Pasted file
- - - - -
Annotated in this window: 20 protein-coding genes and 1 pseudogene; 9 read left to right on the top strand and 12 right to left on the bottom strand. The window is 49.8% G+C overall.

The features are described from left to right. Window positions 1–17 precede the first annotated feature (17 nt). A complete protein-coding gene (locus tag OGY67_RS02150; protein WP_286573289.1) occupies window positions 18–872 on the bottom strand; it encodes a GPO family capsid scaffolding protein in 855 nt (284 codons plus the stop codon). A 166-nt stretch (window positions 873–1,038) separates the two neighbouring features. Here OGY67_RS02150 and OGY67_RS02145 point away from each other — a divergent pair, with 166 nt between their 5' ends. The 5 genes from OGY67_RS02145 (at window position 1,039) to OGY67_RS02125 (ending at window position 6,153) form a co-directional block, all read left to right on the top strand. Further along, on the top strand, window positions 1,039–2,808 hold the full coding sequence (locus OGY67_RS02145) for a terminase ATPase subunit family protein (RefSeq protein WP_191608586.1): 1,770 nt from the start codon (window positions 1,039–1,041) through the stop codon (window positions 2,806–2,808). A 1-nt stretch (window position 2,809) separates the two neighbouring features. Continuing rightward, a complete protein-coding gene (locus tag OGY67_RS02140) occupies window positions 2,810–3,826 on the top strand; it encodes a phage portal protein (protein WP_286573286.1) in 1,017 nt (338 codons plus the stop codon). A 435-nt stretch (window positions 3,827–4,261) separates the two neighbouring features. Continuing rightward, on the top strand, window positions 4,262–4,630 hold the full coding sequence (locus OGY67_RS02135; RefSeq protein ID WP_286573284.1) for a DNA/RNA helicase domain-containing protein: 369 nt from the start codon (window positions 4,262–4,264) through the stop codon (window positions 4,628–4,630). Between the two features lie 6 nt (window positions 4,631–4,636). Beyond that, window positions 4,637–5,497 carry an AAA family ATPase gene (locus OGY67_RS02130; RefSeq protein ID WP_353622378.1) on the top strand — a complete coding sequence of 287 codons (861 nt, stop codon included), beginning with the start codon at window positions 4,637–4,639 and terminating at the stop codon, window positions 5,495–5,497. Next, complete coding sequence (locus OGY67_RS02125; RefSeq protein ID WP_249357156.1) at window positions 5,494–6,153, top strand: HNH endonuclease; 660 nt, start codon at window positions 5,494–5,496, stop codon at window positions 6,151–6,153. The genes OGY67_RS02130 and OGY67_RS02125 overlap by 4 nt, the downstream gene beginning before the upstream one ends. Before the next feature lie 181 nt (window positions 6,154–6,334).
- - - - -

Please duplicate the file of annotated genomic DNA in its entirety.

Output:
Annotated in this window: 20 protein-coding genes and 1 pseudogene; 9 read left to right on the top strand and 12 right to left on the bottom strand. The window is 49.8% G+C overall.

The features are described from left to right. Window positions 1–17 precede the first annotated feature (17 nt). A complete protein-coding gene (locus tag OGY67_RS02150; protein WP_286573289.1) occupies window positions 18–872 on the bottom strand; it encodes a GPO family capsid scaffolding protein in 855 nt (284 codons plus the stop codon). A 166-nt stretch (window positions 873–1,038) separates the two neighbouring features. Here OGY67_RS02150 and OGY67_RS02145 point away from each other — a divergent pair, with 166 nt between their 5' ends. The 5 genes from OGY67_RS02145 (at window position 1,039) to OGY67_RS02125 (ending at window position 6,153) form a co-directional block, all read left to right on the top strand. Further along, on the top strand, window positions 1,039–2,808 hold the full coding sequence (locus OGY67_RS02145) for a terminase ATPase subunit family protein (RefSeq protein WP_191608586.1): 1,770 nt from the start codon (window positions 1,039–1,041) through the stop codon (window positions 2,806–2,808). A 1-nt stretch (window position 2,809) separates the two neighbouring features. Continuing rightward, a complete protein-coding gene (locus tag OGY67_RS02140) occupies window positions 2,810–3,826 on the top strand; it encodes a phage portal protein (protein WP_286573286.1) in 1,017 nt (338 codons plus the stop codon). A 435-nt stretch (window positions 3,827–4,261) separates the two neighbouring features. Continuing rightward, on the top strand, window positions 4,262–4,630 hold the full coding sequence (locus OGY67_RS02135; RefSeq protein ID WP_286573284.1) for a DNA/RNA helicase domain-containing protein: 369 nt from the start codon (window positions 4,262–4,264) through the stop codon (window positions 4,628–4,630). Between the two features lie 6 nt (window positions 4,631–4,636). Beyond that, window positions 4,637–5,497 carry an AAA family ATPase gene (locus OGY67_RS02130; RefSeq protein ID WP_353622378.1) on the top strand — a complete coding sequence of 287 codons (861 nt, stop codon included), beginning with the start codon at window positions 4,637–4,639 and terminating at the stop codon, window positions 5,495–5,497. Next, complete coding sequence (locus OGY67_RS02125; RefSeq protein ID WP_249357156.1) at window positions 5,494–6,153, top strand: HNH endonuclease; 660 nt, start codon at window positions 5,494–5,496, stop codon at window positions 6,151–6,153. The genes OGY67_RS02130 and OGY67_RS02125 overlap by 4 nt, the downstream gene beginning before the upstream one ends. Before the next feature lie 181 nt (window positions 6,154–6,334).